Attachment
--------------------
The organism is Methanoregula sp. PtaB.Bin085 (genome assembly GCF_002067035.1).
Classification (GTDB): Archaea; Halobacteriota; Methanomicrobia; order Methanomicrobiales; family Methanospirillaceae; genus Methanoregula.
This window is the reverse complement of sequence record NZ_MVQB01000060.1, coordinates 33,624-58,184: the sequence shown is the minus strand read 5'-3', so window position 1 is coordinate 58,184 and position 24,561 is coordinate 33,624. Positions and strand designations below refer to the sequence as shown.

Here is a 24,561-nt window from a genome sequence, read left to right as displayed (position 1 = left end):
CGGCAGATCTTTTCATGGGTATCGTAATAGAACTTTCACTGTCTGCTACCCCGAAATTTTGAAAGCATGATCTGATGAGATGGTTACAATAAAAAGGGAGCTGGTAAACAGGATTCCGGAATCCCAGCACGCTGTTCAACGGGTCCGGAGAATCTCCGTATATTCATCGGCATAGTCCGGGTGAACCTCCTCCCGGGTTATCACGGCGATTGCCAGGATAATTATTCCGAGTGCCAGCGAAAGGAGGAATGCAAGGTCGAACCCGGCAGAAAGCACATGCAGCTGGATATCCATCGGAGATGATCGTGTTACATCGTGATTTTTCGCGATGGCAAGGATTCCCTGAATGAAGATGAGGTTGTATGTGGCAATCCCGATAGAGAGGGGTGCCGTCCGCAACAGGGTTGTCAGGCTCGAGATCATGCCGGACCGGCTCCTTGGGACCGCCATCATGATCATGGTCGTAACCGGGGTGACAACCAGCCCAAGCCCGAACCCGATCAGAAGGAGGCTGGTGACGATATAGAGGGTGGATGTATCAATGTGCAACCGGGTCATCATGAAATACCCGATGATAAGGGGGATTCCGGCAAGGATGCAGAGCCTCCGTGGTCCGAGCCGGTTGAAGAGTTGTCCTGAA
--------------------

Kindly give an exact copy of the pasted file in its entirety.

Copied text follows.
The organism is Methanoregula sp. PtaB.Bin085 (genome assembly GCF_002067035.1).
Classification (GTDB): Archaea; Halobacteriota; Methanomicrobia; order Methanomicrobiales; family Methanospirillaceae; genus Methanoregula.
This window is the reverse complement of sequence record NZ_MVQB01000060.1, coordinates 33,624-58,184: the sequence shown is the minus strand read 5'-3', so window position 1 is coordinate 58,184 and position 24,561 is coordinate 33,624. Positions and strand designations below refer to the sequence as shown.

Here is a 24,561-nt window from a genome sequence, read left to right as displayed (position 1 = left end):
CGGCAGATCTTTTCATGGGTATCGTAATAGAACTTTCACTGTCTGCTACCCCGAAATTTTGAAAGCATGATCTGATGAGATGGTTACAATAAAAAGGGAGCTGGTAAACAGGATTCCGGAATCCCAGCACGCTGTTCAACGGGTCCGGAGAATCTCCGTATATTCATCGGCATAGTCCGGGTGAACCTCCTCCCGGGTTATCACGGCGATTGCCAGGATAATTATTCCGAGTGCCAGCGAAAGGAGGAATGCAAGGTCGAACCCGGCAGAAAGCACATGCAGCTGGATATCCATCGGAGATGATCGTGTTACATCGTGATTTTTCGCGATGGCAAGGATTCCCTGAATGAAGATGAGGTTGTATGTGGCAATCCCGATAGAGAGGGGTGCCGTCCGCAACAGGGTTGTCAGGCTCGAGATCATGCCGGACCGGCTCCTTGGGACCGCCATCATGATCATGGTCGTAACCGGGGTGACAACCAGCCCAAGCCCGAACCCGATCAGAAGGAGGCTGGTGACGATATAGAGGGTGGATGTATCAATGTGCAACCGGGTCATCATGAAATACCCGATGATAAGGGGGATTCCGGCAAGGATGCAGAGCCTCCGTGGTCCGAGCCGGTTGAAGAGTTGTCCTGAA